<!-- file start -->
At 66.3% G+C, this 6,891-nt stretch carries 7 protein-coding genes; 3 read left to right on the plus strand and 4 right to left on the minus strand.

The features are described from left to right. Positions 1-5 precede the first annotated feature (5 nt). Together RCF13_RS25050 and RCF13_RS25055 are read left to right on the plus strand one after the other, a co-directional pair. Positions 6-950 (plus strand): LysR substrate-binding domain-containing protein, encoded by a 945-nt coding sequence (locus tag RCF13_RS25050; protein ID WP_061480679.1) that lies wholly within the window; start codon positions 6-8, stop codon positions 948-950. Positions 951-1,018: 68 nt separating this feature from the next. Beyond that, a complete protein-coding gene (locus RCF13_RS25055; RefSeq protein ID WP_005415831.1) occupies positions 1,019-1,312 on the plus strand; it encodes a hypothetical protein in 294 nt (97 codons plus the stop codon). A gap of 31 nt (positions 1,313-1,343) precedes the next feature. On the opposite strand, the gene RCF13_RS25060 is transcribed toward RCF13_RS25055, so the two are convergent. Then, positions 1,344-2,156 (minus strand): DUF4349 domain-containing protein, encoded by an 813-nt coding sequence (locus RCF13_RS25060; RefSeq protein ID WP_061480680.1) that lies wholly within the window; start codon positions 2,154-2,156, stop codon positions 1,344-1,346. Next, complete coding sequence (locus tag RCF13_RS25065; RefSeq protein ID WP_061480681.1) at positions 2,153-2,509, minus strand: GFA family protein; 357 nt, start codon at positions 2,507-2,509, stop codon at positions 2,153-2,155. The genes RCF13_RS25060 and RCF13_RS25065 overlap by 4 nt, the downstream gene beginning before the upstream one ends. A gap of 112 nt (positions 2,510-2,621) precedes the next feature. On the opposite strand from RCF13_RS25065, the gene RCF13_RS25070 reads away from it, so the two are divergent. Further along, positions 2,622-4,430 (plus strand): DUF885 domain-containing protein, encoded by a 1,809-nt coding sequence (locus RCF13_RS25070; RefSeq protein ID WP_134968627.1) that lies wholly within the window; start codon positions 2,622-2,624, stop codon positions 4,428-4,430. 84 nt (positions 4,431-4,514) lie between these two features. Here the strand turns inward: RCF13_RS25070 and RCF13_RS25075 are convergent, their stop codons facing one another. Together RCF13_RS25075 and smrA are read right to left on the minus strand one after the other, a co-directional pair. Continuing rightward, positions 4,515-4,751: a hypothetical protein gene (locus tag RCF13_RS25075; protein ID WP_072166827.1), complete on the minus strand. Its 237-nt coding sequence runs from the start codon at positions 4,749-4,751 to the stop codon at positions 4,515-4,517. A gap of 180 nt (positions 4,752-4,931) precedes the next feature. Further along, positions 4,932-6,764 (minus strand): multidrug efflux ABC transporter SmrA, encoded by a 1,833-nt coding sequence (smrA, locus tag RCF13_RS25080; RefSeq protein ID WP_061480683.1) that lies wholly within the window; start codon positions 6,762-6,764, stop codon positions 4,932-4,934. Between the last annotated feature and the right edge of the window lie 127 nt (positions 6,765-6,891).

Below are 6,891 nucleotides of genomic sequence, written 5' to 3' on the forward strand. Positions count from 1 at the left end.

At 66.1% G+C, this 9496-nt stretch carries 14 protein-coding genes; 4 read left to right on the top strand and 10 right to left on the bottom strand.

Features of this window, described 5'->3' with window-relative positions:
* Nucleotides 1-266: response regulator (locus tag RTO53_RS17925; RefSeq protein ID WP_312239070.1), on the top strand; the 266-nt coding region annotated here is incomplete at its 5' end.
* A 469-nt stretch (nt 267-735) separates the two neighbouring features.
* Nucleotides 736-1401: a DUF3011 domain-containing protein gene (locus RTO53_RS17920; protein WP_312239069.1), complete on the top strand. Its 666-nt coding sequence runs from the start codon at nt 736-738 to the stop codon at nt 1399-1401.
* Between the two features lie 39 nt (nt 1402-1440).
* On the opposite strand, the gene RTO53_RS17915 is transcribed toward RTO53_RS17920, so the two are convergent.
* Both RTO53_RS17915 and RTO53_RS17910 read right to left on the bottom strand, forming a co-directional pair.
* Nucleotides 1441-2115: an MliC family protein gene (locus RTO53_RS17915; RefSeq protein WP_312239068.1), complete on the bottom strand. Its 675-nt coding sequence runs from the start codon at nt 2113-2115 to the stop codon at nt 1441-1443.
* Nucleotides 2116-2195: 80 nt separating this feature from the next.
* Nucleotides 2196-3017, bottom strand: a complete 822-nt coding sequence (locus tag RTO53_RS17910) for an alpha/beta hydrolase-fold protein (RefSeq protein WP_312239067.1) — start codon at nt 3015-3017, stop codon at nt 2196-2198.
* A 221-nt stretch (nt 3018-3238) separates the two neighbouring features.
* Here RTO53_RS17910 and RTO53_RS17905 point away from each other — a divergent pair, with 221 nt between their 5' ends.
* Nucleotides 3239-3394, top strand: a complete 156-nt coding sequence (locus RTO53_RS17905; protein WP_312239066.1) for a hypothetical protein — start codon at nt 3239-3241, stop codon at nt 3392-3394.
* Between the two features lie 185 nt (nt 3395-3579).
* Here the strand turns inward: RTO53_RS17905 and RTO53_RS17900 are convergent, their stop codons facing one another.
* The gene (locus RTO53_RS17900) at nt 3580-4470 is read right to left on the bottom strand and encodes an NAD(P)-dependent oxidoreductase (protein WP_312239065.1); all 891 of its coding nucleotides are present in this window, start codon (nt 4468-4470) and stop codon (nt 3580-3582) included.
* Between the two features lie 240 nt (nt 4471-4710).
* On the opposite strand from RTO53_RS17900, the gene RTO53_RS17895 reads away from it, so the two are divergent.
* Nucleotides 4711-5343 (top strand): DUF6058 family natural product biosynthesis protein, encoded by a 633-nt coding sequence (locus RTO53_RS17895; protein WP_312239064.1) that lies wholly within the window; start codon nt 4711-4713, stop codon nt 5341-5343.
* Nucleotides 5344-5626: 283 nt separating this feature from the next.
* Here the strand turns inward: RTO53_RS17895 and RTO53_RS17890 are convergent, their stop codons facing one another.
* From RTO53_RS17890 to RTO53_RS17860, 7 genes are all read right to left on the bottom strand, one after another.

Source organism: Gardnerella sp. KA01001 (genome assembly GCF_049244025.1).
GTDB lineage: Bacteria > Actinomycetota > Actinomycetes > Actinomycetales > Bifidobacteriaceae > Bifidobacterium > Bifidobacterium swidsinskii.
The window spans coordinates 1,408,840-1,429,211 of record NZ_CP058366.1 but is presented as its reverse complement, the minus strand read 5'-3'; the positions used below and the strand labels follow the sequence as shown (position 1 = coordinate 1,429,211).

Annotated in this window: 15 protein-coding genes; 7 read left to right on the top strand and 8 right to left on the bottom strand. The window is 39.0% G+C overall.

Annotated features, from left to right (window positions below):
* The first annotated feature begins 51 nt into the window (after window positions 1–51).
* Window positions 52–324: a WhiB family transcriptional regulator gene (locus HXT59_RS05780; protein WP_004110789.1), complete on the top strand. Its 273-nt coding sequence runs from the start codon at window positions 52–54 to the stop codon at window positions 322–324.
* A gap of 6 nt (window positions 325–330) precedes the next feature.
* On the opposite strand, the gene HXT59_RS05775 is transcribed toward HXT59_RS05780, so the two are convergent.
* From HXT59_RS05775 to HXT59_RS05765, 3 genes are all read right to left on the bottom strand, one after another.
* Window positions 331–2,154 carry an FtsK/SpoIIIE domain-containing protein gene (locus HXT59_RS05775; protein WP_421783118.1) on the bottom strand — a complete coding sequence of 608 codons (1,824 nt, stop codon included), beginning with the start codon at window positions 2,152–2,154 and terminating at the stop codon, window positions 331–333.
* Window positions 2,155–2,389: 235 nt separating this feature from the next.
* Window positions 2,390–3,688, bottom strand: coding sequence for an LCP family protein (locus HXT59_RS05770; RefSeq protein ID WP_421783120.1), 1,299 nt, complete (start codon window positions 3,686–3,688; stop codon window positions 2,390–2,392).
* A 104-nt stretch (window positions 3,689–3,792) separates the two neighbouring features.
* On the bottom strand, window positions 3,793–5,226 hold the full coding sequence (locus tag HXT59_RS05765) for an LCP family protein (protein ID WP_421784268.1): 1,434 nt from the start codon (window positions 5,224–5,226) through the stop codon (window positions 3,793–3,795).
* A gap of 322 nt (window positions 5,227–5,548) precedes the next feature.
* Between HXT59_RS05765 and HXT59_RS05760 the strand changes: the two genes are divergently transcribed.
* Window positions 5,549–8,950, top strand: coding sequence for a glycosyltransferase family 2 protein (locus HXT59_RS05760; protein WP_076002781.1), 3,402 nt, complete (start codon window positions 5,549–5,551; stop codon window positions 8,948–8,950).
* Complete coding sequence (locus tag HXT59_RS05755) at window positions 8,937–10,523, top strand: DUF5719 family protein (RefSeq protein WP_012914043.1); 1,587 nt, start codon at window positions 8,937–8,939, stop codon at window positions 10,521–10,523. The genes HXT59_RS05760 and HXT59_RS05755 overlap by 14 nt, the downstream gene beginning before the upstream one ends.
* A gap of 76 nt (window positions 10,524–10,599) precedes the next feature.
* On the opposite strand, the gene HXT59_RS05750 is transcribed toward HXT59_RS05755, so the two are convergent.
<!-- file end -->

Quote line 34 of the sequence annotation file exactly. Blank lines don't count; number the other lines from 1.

* A gap of 6 nt (window positions 325–330) precedes the next feature.